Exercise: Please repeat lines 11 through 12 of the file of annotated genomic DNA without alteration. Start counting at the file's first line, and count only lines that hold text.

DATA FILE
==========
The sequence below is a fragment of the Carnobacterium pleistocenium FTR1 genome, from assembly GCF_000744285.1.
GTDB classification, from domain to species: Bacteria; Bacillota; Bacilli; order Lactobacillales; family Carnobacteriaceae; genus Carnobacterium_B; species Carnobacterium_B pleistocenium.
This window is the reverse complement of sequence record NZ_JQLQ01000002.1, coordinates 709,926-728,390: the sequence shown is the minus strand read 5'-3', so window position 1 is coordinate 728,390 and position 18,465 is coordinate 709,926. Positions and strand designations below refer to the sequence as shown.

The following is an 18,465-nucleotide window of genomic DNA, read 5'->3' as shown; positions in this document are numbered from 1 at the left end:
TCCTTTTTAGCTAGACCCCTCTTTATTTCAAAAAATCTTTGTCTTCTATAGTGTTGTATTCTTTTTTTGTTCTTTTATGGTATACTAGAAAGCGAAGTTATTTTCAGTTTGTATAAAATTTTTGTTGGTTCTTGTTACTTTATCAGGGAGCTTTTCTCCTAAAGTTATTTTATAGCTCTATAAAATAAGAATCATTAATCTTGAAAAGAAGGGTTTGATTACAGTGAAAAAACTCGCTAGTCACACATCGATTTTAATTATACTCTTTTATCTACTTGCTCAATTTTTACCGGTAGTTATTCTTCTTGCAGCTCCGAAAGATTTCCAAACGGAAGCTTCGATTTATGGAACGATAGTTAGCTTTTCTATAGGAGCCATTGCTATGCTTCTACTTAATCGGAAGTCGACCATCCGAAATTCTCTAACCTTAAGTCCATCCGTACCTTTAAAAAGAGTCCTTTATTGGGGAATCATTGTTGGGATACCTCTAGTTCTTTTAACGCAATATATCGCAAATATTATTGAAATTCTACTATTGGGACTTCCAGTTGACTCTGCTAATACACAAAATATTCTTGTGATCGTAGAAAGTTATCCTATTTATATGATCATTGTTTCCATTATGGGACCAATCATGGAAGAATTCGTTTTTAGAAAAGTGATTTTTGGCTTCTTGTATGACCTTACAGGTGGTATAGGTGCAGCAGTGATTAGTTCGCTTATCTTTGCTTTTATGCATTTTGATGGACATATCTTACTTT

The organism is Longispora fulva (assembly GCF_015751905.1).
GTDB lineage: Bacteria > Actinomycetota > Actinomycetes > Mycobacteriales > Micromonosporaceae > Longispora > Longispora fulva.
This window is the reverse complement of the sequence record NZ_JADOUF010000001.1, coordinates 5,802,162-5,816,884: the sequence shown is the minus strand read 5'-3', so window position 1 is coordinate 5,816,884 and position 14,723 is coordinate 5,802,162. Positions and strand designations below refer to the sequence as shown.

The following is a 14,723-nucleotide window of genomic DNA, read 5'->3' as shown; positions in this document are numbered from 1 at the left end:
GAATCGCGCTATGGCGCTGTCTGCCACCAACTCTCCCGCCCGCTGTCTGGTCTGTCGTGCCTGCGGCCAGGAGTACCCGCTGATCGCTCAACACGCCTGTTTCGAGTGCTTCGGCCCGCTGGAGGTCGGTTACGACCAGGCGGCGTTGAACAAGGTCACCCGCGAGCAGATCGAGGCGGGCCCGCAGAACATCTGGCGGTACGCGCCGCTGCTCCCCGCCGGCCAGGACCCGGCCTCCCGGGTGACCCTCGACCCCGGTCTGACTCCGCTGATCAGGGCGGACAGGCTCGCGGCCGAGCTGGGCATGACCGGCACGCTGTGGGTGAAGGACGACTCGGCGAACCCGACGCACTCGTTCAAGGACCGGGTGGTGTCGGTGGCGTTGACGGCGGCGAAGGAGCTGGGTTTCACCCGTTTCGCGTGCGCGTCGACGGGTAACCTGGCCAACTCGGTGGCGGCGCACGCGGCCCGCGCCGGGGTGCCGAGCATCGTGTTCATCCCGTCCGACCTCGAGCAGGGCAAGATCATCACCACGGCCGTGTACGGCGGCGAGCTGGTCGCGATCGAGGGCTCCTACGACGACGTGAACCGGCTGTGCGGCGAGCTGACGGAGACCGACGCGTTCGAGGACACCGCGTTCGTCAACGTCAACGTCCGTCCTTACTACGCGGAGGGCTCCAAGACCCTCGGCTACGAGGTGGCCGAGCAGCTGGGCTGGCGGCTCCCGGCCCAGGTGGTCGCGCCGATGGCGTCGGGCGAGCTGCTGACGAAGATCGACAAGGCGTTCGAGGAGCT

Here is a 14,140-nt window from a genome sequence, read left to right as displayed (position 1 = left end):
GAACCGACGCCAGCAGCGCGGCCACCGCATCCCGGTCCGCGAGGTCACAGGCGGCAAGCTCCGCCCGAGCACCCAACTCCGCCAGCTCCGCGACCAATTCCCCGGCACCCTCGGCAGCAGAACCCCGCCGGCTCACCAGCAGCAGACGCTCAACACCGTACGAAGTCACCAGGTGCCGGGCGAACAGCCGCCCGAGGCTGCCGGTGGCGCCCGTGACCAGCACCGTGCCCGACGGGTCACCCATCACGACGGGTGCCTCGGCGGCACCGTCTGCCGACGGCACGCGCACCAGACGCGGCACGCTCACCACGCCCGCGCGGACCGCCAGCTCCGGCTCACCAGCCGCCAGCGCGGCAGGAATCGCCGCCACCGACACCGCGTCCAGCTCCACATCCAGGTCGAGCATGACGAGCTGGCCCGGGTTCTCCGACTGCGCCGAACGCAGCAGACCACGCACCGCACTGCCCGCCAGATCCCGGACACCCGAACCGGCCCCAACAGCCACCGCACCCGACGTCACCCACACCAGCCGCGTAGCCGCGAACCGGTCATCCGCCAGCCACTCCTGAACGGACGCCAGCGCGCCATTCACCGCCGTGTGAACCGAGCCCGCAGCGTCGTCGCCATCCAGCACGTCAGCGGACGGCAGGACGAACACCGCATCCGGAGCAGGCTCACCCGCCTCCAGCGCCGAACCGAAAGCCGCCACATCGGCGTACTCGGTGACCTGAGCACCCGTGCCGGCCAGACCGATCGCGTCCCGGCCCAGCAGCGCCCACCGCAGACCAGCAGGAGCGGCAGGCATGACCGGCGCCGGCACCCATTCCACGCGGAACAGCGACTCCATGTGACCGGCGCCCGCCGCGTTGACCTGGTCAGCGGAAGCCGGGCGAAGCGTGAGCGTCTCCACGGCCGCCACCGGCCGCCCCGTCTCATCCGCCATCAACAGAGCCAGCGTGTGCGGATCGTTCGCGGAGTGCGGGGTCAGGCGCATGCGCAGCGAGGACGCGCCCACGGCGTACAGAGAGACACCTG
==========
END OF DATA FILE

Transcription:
Here is a 14,140-nt window from a genome sequence, read left to right as displayed (position 1 = left end):
GAACCGACGCCAGCAGCGCGGCCACCGCATCCCGGTCCGCGAGGTCACAGGCGGCAAGCTCCGCCCGAGCACCCAACTCCGCCAGCTCCGCGACCAATTCCCCGGCACCCTCGGCAGCAGAACCCCGCCGGCTCACCAGCAGCAGACGCTCAACACCGTACGAAGTCACCAGGTGCCGGGCGAACAGCCGCCCGAGGCTGCCGGTGGCGCCCGTGACCAGCACCGTGCCCGACGGGTCACCCATCACGACGGGTGCCTCGGCGGCACCGTCTGCCGACGGCACGCGCACCAGACGCGGCACGCTCACCACGCCCGCGCGGACCGCCAGCTCCGGCTCACCAGCCGCCAGCGCGGCAGGAATCGCCGCCACCGACACCGCGTCCAGCTCCACATCCAGGTCGAGCATGACGAGCTGGCCCGGGTTCTCCGACTGCGCCGAACGCAGCAGACCACGCACCGCACTGCCCGCCAGATCCCGGACACCCGAACCGGCCCCAACAGCCACCGCACCCGACGTCACCCACACCAGCCGCGTAGCCGCGAACCGGTCATCCGCCAGCCACTCCTGAACGGACGCCAGCGCGCCATTCACCGCCGTGTGAACCGAGCCCGCAGCGTCGTCGCCATCCAGCACGTCAGCGGACGGCAGGACGAACACCGCATCCGGAGCAGGCTCACCCGCCTCCAGCGCCGAACCGAAAGCCGCCACATCGGCGTACTCGGTGACCTGAGCACCCGTGCCGGCCAGACCGATCGCGTCCCGGCCCAGCAGCGCCCACCGCAGACCAGCAGGAGCGGCAGGCATGACCGGCGCCGGCACCCATTCCACGCGGAACAGCGACTCCATGTGACCGGCGCCCGCCGCGTTGACCTGGTCAGCGGAAGCCGGGCGAAGCGTGAGCGTCTCCACGGCCGCCACCGGCCGCCCCGTCTCATCCGCCATCAACAGAGCCAGCGTGTGCGGATCGTTCGCGGAGTGCGGGGTCAGGCGCATGCGCAGCGAGGACGCGCCCACGGCGTACAGAGAGACACCTG